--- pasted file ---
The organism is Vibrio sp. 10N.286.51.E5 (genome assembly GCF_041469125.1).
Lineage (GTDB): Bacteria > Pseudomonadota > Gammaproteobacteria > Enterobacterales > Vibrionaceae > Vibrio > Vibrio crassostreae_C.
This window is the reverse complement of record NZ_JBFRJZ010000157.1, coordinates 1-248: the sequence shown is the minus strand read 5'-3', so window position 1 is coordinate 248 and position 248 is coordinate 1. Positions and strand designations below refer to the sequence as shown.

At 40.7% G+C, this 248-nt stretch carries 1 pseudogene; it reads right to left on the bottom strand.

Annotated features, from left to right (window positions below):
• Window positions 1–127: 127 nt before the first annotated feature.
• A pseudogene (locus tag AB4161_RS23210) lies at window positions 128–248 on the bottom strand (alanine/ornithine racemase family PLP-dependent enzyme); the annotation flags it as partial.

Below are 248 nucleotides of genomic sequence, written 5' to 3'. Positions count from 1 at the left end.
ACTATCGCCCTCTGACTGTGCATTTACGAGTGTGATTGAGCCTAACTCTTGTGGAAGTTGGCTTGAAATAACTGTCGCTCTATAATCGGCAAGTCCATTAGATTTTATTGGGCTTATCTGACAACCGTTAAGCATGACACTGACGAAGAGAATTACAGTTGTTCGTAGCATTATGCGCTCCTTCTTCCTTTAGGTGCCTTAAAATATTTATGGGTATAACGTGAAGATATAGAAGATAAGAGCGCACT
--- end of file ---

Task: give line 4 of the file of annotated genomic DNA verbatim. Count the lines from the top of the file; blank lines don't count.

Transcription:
At 40.7% G+C, this 248-nt stretch carries 1 pseudogene; it reads right to left on the bottom strand.